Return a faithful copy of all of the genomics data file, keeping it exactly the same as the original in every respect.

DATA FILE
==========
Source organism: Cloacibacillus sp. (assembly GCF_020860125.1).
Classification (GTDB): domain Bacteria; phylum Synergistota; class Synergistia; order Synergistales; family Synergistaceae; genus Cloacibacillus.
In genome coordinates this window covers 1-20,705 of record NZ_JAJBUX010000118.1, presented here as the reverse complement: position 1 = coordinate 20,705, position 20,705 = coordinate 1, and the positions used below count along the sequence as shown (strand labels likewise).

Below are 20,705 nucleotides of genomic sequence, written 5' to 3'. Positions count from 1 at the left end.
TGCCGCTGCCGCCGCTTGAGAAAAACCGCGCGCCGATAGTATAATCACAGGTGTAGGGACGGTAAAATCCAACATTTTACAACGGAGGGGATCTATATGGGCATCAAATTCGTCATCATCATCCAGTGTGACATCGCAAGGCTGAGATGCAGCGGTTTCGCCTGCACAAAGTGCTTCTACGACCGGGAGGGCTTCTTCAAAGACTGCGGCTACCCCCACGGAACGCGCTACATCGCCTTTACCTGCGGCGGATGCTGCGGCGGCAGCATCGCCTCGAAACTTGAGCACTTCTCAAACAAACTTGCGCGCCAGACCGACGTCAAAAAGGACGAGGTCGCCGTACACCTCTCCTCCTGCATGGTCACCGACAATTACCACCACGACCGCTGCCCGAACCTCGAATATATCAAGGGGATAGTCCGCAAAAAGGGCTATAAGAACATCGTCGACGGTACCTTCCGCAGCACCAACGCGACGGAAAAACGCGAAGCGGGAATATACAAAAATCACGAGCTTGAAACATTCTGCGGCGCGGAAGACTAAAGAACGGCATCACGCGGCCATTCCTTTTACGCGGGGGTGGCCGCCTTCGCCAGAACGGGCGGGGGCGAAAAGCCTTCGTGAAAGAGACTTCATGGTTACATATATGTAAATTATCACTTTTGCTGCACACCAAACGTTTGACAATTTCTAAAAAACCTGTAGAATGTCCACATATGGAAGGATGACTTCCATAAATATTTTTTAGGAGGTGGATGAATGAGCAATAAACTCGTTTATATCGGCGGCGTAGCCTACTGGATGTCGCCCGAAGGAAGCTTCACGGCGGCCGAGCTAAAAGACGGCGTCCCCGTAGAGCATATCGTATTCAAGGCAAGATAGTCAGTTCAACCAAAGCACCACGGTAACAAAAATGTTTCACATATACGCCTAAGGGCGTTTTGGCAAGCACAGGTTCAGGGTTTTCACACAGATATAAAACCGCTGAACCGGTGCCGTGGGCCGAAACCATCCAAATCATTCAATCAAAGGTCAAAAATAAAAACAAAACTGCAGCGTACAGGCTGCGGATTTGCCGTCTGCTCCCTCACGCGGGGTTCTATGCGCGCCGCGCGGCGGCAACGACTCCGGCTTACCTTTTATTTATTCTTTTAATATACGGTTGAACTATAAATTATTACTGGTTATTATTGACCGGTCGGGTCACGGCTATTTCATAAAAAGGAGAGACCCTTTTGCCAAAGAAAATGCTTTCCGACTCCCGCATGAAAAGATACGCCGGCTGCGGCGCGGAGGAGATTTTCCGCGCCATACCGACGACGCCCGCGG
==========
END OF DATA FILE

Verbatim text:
Source organism: Cloacibacillus sp. (assembly GCF_020860125.1).
Classification (GTDB): domain Bacteria; phylum Synergistota; class Synergistia; order Synergistales; family Synergistaceae; genus Cloacibacillus.
In genome coordinates this window covers 1-20,705 of record NZ_JAJBUX010000118.1, presented here as the reverse complement: position 1 = coordinate 20,705, position 20,705 = coordinate 1, and the positions used below count along the sequence as shown (strand labels likewise).

Below are 20,705 nucleotides of genomic sequence, written 5' to 3'. Positions count from 1 at the left end.
TGCCGCTGCCGCCGCTTGAGAAAAACCGCGCGCCGATAGTATAATCACAGGTGTAGGGACGGTAAAATCCAACATTTTACAACGGAGGGGATCTATATGGGCATCAAATTCGTCATCATCATCCAGTGTGACATCGCAAGGCTGAGATGCAGCGGTTTCGCCTGCACAAAGTGCTTCTACGACCGGGAGGGCTTCTTCAAAGACTGCGGCTACCCCCACGGAACGCGCTACATCGCCTTTACCTGCGGCGGATGCTGCGGCGGCAGCATCGCCTCGAAACTTGAGCACTTCTCAAACAAACTTGCGCGCCAGACCGACGTCAAAAAGGACGAGGTCGCCGTACACCTCTCCTCCTGCATGGTCACCGACAATTACCACCACGACCGCTGCCCGAACCTCGAATATATCAAGGGGATAGTCCGCAAAAAGGGCTATAAGAACATCGTCGACGGTACCTTCCGCAGCACCAACGCGACGGAAAAACGCGAAGCGGGAATATACAAAAATCACGAGCTTGAAACATTCTGCGGCGCGGAAGACTAAAGAACGGCATCACGCGGCCATTCCTTTTACGCGGGGGTGGCCGCCTTCGCCAGAACGGGCGGGGGCGAAAAGCCTTCGTGAAAGAGACTTCATGGTTACATATATGTAAATTATCACTTTTGCTGCACACCAAACGTTTGACAATTTCTAAAAAACCTGTAGAATGTCCACATATGGAAGGATGACTTCCATAAATATTTTTTAGGAGGTGGATGAATGAGCAATAAACTCGTTTATATCGGCGGCGTAGCCTACTGGATGTCGCCCGAAGGAAGCTTCACGGCGGCCGAGCTAAAAGACGGCGTCCCCGTAGAGCATATCGTATTCAAGGCAAGATAGTCAGTTCAACCAAAGCACCACGGTAACAAAAATGTTTCACATATACGCCTAAGGGCGTTTTGGCAAGCACAGGTTCAGGGTTTTCACACAGATATAAAACCGCTGAACCGGTGCCGTGGGCCGAAACCATCCAAATCATTCAATCAAAGGTCAAAAATAAAAACAAAACTGCAGCGTACAGGCTGCGGATTTGCCGTCTGCTCCCTCACGCGGGGTTCTATGCGCGCCGCGCGGCGGCAACGACTCCGGCTTACCTTTTATTTATTCTTTTAATATACGGTTGAACTATAAATTATTACTGGTTATTATTGACCGGTCGGGTCACGGCTATTTCATAAAAAGGAGAGACCCTTTTGCCAAAGAAAATGCTTTCCGACTCCCGCATGAAAAGATACGCCGGCTGCGGCGCGGAGGAGATTTTCCGCGCCATACCGACGACGCCCGCGG